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Selecting Suppliers and Will Suppliers Supply You?

This article gives the new business owner a checklist of things to look for when selecting a supplier, but you also have to find out if the supplier wants to do business with you.
Written Jan 27, 2010, read 1686 times since then.
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Before you go into business, make sure you have lined up all of your suppliers, especially if you are a retailer.  Many times suppliers protect larger establishments in the market place. 

When considering what supplier to purchase from the following is what needs to be considered:

  • Price
  • Price breaks
  • Terms
  • Freight costs
  • Turnaround time
  • Minimum quantities
  • How does the vendor stand by their product?
  • Restocking charges
  • How efficient is the product to handle
  • How efficient is the product packaged
  • How efficient is the product to use
  • What type of support are you getting from the vendor to help sell the product i.e. sales reps at big sales events, co-op advertising or signage, special displays and fixtures?
  • How flexible is the Vendors credit department
  • What products that the vendor sells do your competitors sell
  • Can orders be cancelled without penalty?

Looking for the best price is obvious, but understanding where the quantity discounts or price breaks as compared to other suppliers is important.  Some suppliers offer free freight, so if you are not getting anywhere negotiating prices with the vendor ask for free freight.  Have you ever heard of asking a vendor for markdown money?  Markdown money is partial credit from the vendor for product that sells through poorly.  If you are a credible business and can show the vendor that you gave every effort to sell the product and it did not sell through have the vendor share that responsibility.

Understand what the turn around time is and how quickly you can get product once ordered.  Companies with cash flow problems need to time their inventory receipts more precisely so turnaround time plays a greater role.  What are the minimum order quantities?  Once again this plays more of a role with clients with cash flow problems because sometimes you just need small quantities.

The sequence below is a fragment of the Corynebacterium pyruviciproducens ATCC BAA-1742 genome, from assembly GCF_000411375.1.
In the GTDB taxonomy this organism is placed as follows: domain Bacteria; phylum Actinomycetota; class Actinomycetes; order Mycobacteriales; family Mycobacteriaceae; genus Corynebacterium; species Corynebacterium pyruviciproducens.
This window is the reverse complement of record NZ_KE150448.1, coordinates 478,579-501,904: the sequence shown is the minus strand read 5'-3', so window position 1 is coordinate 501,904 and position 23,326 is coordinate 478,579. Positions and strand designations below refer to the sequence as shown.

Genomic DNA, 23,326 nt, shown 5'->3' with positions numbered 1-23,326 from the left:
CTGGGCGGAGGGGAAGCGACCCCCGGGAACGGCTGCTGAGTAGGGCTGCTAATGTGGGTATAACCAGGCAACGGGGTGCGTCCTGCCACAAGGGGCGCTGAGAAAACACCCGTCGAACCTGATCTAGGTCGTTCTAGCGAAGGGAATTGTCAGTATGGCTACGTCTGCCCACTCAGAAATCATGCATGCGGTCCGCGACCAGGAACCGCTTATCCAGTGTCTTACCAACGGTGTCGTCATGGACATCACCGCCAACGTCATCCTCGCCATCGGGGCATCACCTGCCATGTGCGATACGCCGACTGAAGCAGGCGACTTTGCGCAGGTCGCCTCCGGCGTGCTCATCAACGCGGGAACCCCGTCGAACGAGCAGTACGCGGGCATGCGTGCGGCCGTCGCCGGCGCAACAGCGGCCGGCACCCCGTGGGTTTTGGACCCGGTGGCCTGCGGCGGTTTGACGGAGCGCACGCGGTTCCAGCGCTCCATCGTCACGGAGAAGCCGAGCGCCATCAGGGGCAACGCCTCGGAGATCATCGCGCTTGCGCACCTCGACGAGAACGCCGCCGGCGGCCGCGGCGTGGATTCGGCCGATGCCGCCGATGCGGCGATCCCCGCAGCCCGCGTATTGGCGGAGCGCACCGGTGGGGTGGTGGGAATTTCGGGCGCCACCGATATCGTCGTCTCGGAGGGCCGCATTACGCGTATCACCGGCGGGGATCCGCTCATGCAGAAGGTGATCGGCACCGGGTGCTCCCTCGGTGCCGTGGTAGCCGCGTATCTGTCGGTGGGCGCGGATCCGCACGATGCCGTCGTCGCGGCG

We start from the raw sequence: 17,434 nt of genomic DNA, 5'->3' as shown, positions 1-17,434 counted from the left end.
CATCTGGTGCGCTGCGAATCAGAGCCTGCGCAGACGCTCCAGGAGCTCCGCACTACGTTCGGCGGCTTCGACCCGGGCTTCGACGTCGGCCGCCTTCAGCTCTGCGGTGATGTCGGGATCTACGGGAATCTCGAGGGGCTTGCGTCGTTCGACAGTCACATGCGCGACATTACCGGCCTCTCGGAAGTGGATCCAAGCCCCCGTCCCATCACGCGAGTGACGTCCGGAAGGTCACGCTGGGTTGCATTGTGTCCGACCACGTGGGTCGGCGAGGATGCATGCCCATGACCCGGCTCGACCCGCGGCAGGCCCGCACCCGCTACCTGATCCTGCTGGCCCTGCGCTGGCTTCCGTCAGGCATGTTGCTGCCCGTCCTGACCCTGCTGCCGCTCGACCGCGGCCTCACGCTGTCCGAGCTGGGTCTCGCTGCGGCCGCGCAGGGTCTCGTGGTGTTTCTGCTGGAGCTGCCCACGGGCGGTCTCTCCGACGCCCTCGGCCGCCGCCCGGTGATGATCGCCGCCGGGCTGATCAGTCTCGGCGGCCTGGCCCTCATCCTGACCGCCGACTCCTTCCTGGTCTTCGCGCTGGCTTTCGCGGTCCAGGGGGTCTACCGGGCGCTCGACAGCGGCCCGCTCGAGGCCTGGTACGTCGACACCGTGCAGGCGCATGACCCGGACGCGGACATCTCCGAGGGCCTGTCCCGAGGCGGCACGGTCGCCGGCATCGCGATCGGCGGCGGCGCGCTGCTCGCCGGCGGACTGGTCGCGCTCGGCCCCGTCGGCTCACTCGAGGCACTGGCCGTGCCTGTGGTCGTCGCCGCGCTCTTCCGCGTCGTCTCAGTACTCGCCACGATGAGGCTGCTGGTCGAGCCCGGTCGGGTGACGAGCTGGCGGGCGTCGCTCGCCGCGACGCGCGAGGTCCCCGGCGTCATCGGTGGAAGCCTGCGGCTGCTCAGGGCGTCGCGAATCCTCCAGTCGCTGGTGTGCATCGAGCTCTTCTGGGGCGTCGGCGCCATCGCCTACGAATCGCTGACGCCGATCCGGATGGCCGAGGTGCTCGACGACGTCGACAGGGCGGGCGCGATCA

It is very important that a vendor stands by their product.  If something is wrong with the product either quality wise or technically the client must have assurances that the vendor will issue proper credit upon the products return.  Understand what the vendor’s restocking fees are for product incorrectly ordered.  Unless the client is in an industry where there are a lot of special orders, vendors should wave restocking charges. 

Efficiency in handling the product is important for the receiving department.  Remember, anywhere you can save costs throughout the entire process must be considered in the decision from logistics to manufacturing to merchandising/packaging to how efficient the product is to use.  For example, although the pink panther insulation is more expensive, it is much easier to install and more recognized in the construction industry making up for any increase in the price of the inventory.

The type of support that you get from the vendor to help you sell the product is a big plus whether they are free displays; marketing materials or coop advertising programs these programs tell you that the vendor is really interested in working with you.  In the event you run into a cash crunch it is always nice to know that the vendor is willing to work with you and that their credit policies are flexible enough to work through shifts in the economy or industry downturns.

Another consideration is what the competitors sell.  Sometimes you can work a better deal with a vendor who is not with a major competitor because that vendor does not have much market share in the market you serve.

What would happen if a major supplier goes out of business?  It is important to have a back up supplier not only to protect against a major supplier going out of business but also if a major supplier decides to change your credit terms unfavorably, or cut you off to protect a larger customer in your market, or discontinues a product line that is important to you.  I have seen suppliers do all of these things. 

Always be on the lookout for a back up supplier.   When you go to trade shows identify possible target suppliers and start to develop relationships with them.  In the long run it can really pay off and you will be prepared when the unthinkable happens to one of your key suppliers. 

Another good thing is to do a relationship check up with your suppliers.  See how content or discontented they are in doing business with you.  These checkups can give indications as to what their next move might be. 

One last rule: Do not over buy inventory as it is one of the most common reasons why businesses get in trouble.  This is especially true for retailers. Your CFO should prepare an inventory plan.  The flexibility to cancel orders without penalty helps prevent you from overbuying.  Don’t let suppliers lure you into excessive quantities of inventory!!!

Learn more about the author, Michael Barbarita.

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